‘Heaven in Hiding’ is an profound album, it’s a grower compared to it’s predecessor, it needs time to fully enjoy, comprehend, and process. It feels almost overwhelming at times perhaps due to the flow of it’s tracklist, in addition to the overall content, and notwithstanding the fact that I’m a big fan of the band and it not being too dissimilar from past work, it did take me several listens initially to get into.

The release regardless of all of it’s addictive hooks and pummeling riffs, most of the time follows a fairly straight-forward formulaic approach, even to the point where I may get a sense of deja vu when hearing the closing breakdowns to “Chasing Shadows” or “Heaven In Hiding”. This pattern and structure provides some disappointment in an almost 50 minute-long album, however it makes the songs that don’t follow the formula stand out so much more. “This Too Shall Pass”, also known as “این نیز بگذرد“, is the perfect example of this. A gripping ballad that explodes with experimentalism and creativity, featuring absorbing instrumentation clearly influenced by middle-eastern culture and complex almost cinematic production. It’s a hauntingly beautiful track and certainly one of the most underrated cuts in the band’s discography to date.

As I began to listen more and diving deeper into the release it finally clicked for me that this album is full of nuance and meant to be listened to in its entirety with full concentration. Henrik Udd’s deft production and dexterity for concealed theatrics comes to life in the more pastoral and mellow moments of the record, adorning the sonic experience in a way nobody else could. On the surface, this release can certainly feel same old and repetitive, but that’s not without it’s own elaborateness and intentions. The album is deliberately crafted at times to be more simplistic instrumentally, often times to spotlight and elevate the deep emotional lyrics allowing the vocal performance to steal the limelight.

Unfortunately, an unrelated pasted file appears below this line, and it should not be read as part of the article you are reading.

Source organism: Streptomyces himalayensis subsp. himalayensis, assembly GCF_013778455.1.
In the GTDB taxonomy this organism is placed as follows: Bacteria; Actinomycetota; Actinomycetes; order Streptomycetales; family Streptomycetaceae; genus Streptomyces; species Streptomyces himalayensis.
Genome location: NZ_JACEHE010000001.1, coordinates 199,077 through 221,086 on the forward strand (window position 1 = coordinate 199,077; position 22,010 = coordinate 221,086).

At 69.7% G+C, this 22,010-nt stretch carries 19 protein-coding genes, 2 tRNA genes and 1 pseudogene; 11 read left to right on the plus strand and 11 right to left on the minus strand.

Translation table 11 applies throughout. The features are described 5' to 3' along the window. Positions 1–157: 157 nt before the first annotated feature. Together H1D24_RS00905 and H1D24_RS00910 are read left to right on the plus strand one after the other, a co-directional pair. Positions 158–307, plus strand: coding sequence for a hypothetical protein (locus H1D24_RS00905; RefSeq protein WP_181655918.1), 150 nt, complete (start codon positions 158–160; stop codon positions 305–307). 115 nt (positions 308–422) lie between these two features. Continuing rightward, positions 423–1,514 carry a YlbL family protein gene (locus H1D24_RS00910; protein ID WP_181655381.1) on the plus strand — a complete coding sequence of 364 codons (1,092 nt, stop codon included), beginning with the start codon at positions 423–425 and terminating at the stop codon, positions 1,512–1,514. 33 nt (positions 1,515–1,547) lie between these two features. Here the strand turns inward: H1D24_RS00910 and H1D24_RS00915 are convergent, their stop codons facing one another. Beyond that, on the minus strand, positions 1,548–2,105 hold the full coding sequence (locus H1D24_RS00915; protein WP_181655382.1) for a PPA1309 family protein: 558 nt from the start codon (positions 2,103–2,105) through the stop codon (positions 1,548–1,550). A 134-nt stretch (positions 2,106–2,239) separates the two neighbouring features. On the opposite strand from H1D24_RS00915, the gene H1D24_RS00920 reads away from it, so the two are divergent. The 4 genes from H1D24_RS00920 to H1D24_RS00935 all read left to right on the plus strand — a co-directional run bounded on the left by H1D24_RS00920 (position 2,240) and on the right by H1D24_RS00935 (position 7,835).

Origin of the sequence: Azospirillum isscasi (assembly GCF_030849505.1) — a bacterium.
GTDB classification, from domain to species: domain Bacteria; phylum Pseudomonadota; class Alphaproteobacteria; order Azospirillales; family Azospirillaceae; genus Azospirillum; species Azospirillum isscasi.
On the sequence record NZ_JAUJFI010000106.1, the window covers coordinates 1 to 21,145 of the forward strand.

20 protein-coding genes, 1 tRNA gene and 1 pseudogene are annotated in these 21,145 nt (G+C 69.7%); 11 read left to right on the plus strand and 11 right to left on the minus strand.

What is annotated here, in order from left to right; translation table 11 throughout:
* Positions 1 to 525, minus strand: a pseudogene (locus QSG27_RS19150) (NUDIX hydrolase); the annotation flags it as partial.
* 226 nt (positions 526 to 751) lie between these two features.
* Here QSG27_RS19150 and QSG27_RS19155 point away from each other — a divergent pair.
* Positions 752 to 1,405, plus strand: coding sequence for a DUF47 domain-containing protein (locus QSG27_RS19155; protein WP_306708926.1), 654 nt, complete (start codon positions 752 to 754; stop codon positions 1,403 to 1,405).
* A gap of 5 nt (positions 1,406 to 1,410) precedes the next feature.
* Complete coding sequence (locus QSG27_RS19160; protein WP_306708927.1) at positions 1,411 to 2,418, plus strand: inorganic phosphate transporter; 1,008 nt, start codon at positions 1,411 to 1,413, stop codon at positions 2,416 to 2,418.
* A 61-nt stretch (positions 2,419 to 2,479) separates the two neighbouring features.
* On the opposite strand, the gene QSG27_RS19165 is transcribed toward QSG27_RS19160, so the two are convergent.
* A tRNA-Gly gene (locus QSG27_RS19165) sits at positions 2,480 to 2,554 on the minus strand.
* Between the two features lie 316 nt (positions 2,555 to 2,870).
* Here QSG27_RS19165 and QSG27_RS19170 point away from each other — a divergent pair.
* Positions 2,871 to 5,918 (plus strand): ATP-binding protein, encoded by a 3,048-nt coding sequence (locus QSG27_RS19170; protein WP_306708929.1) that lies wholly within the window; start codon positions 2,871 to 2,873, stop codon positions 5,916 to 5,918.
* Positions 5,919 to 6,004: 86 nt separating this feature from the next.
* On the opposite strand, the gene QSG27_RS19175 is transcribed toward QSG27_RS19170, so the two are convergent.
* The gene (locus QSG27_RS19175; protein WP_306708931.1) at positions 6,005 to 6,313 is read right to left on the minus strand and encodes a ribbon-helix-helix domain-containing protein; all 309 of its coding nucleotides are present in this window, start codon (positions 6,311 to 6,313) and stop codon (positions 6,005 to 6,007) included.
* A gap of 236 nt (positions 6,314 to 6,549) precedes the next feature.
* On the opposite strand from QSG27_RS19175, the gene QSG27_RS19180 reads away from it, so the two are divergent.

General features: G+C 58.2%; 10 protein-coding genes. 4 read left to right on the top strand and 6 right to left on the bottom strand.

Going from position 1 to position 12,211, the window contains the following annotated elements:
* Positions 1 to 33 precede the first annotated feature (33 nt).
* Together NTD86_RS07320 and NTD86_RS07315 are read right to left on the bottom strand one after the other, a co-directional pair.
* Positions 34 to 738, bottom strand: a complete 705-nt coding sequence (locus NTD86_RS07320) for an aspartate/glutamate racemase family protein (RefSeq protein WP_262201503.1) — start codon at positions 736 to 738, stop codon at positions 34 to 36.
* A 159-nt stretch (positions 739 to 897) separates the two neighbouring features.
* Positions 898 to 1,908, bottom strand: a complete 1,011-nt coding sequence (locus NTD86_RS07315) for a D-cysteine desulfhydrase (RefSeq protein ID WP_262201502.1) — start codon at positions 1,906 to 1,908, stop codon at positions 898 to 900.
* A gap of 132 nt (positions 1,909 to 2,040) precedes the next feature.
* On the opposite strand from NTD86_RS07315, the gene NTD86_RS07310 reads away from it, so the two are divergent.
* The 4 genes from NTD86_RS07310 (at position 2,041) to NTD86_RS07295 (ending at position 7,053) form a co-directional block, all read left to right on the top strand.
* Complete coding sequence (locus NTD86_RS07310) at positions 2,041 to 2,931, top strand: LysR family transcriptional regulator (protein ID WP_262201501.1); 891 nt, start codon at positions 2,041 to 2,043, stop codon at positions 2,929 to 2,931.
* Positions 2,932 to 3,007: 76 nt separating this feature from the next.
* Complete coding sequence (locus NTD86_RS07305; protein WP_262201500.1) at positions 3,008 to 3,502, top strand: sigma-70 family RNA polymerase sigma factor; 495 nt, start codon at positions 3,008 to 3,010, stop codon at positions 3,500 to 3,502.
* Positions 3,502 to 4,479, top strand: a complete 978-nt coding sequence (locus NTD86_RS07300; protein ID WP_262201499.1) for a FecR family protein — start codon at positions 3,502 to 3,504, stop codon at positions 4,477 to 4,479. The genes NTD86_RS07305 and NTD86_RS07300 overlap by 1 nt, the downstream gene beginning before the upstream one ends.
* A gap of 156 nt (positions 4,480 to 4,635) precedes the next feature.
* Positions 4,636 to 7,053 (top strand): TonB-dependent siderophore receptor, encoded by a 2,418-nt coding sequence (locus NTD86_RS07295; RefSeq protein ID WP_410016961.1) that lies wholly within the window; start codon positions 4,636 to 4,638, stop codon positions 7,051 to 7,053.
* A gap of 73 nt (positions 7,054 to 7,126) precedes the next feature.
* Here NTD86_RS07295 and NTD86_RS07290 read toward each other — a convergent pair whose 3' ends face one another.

Once I started really started listening to the lyrics, my perspective on the release shifted seismically. The lyrics broke me down on an emotional level. It reverberated with my soul in a way a lot of releases have in 2021. In the past two years of my life I’ve felt the same exact feelings, had the same exact thoughts, and gone through the same mental processes that Eddie’s lyrics so authentically discuss. The search for Heaven in hiding amidst the tribulations and hardships, desperate for the light at the end of the tunnel. As someone who flirts with depressive thoughts and had my share of upset recently hearing the genuineness and raw sincerity of the lyrics expressed in such a powerful way hit home. The album actually left me bereft and close to tears on a multiple occasions and the emotional connection I discovered even after listening multiple times through is a testament to its strengths and its longevity.

‘Heaven In Hiding’ is a dark and cathartic expression of cinematic poetry tackling the oftentimes unseen or ignored battle within one’s self, searching for light and hope amidst it’s lowest moments and riding on the edge of bitter hopelessness and uneasy optimism. It’s one of my favourite metal releases so far this year and a worthy successor to ‘Turn The Light On.’